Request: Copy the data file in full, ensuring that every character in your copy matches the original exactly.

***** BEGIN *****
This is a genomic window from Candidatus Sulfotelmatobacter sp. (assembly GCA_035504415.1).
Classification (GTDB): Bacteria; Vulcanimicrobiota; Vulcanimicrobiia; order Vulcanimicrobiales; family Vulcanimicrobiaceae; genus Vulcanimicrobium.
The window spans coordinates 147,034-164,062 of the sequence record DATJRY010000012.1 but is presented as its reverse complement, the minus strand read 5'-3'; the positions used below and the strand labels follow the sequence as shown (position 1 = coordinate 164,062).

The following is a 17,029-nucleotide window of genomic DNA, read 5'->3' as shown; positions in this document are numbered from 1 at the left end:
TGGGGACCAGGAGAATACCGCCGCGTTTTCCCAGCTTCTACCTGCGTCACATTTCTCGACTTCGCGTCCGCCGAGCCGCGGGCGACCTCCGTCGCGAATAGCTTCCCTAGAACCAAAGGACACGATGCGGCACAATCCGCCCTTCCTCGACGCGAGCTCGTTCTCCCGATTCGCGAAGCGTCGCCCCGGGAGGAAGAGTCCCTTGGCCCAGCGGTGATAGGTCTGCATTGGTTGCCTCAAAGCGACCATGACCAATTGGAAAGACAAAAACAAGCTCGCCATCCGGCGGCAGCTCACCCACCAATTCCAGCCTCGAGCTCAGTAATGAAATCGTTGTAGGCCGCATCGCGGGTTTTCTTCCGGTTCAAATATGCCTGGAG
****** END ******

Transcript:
This is a genomic window from Candidatus Sulfotelmatobacter sp. (assembly GCA_035504415.1).
Classification (GTDB): Bacteria; Vulcanimicrobiota; Vulcanimicrobiia; order Vulcanimicrobiales; family Vulcanimicrobiaceae; genus Vulcanimicrobium.
The window spans coordinates 147,034-164,062 of the sequence record DATJRY010000012.1 but is presented as its reverse complement, the minus strand read 5'-3'; the positions used below and the strand labels follow the sequence as shown (position 1 = coordinate 164,062).

The following is a 17,029-nucleotide window of genomic DNA, read 5'->3' as shown; positions in this document are numbered from 1 at the left end:
TGGGGACCAGGAGAATACCGCCGCGTTTTCCCAGCTTCTACCTGCGTCACATTTCTCGACTTCGCGTCCGCCGAGCCGCGGGCGACCTCCGTCGCGAATAGCTTCCCTAGAACCAAAGGACACGATGCGGCACAATCCGCCCTTCCTCGACGCGAGCTCGTTCTCCCGATTCGCGAAGCGTCGCCCCGGGAGGAAGAGTCCCTTGGCCCAGCGGTGATAGGTCTGCATTGGTTGCCTCAAAGCGACCATGACCAATTGGAAAGACAAAAACAAGCTCGCCATCCGGCGGCAGCTCACCCACCAATTCCAGCCTCGAGCTCAGTAATGAAATCGTTGTAGGCCGCATCGCGGGTTTTCTTCCGGTTCAAATATGCCTGGAG